Faculty Profile: Phil LaRocco

by |August 16, 2013

Phil LaRocco, MS in Sustainability Management Faculty MS in Sustainability Management faculty member Phil LaRocco spent twenty years with the Port Authority of New York and New Jersey, ending his career there as the Director of World Trade and Economic Development. In 1990, he founded E+Co, a non-profit investor in over two hundred energy enterprises in over twenty developing countries, with offices and staff on five continents. After retiring as CEO of E+Co in 2009, LaRocco began teaching courses at Columbia University’s School of International and Public Affairs. He joined the MS in Sustainability Management program in Fall 2012, where he teaches SUMA K4150 Energy and Sustainable Development. He has just launched a start-up distance learning company focused on (what else?) energy entrepreneurs in developing countries. This start-up, Embark Energy, began operations in Tanzania in 2013.

What Is special about Columbia?
The word “diversity” is overused; otherwise, it would apply. Columbia is an eclectic, heterogeneous, alive place… world class researchers, rock star thought leaders, career academics and well regarded practitioners all rubbing elbows with an amazing cross-section of different passports, cultures and learning objectives. Much like the city where it is located, Columbia is a lively, provocative mash-up and melting pot of all the different ways you can assemble ideas and points of view.

What do your classes and workshops cover?
All of my class and workshop topics fit under the umbrella of “energy in developing countries” but that’s a very big umbrella. There tend to be three recurring themes: (1) the role of energy as it impacts the quality of societies (2) the problem and symptoms of energy poverty, waste and inequality (3) how energy technology, policies, programs and businesses both cause and correct poverty, waste and inequality.

These three themes represent the “stuff” of course and workshop efforts. The “learning” around these themes tend towards testing our ability to handle ambiguity, evaluating proposals and ideas through a set of common sense frameworks and connecting the dots between high level “policy”, mid-level “programs” and “businesses” to ground level impact. The constant that connects these dots is the customer, the household that either has or does not have access to modern energy (small amounts of electricity, clean cooking and light) and the enterprise that can deliver improvements to that customer’s doorstep. As a result of this end-user and delivery enterprise focus, the review of “big” programs, institutions and activities tends to involve deconstructing the press releases and web sites and publications of large activities and asking critically, “What does it really means in terms of improved quality of life for the end-user?”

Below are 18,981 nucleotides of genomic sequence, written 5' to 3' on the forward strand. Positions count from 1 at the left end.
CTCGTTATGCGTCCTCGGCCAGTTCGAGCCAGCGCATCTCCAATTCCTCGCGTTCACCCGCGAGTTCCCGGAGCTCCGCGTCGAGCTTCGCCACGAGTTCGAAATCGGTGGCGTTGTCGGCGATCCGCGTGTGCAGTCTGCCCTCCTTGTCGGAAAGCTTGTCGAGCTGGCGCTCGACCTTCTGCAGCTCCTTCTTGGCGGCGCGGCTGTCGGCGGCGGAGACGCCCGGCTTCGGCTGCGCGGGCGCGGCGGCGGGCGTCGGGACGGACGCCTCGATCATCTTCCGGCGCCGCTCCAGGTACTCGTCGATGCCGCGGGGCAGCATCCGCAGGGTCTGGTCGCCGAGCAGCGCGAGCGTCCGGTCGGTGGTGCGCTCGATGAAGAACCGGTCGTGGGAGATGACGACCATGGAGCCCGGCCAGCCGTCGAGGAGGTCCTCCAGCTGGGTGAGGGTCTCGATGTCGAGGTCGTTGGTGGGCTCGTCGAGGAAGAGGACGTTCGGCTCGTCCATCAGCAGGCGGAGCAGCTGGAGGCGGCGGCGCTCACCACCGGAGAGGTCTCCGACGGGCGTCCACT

What can students expect from SUMA K4150 Energy and Sustainable Development?
This course explores the tension and ambiguity that characterizes energy and development issues in the world’s most marginal markets; the inadequacies of “business-as-usual” energy planning and implementation in these markets; and, the potential of non-traditional energy businesses, projects and programs to reach beyond “business as usual” approaches.

The course mixes the topics of cleaner energy production and use; energy efficiency and waste reduction; and, energy access and energy poverty. Its entry point and theme is “energy through enterprise”. Individual enterprise examples are used to examine resources and technologies, business and program models, policies and institutional approaches and the analysis of macro (country), meso (sector) and micro (transactions).

Participants learn and use a set of “frameworks” to achieve a more balanced view of activities at all three of the levels. Students work individually on country analysis and propose a relevant enterprise for a usually unfamiliar country. Students also work in groups to compare similarities and differences among assigned countries and to collaborate on enterprise development ideas and issues. Each participant creates a “Wikispace” that houses their research throughout the semester and prepare a final paper that summarizes this research and the logical use of that information to create an enterprise suitable to the circumstances studied.

Given your extensive practitioner experience, how do you approach classroom teaching?
I have spent over four decades (yikes!) at the professional intersection of the public sector and the private sector. If you can put aside the horrendous job my over-the-hill hippie generation has done on so many things (please don’t), I think I have learned a few things that constructively color the discussions in the classroom and workshop.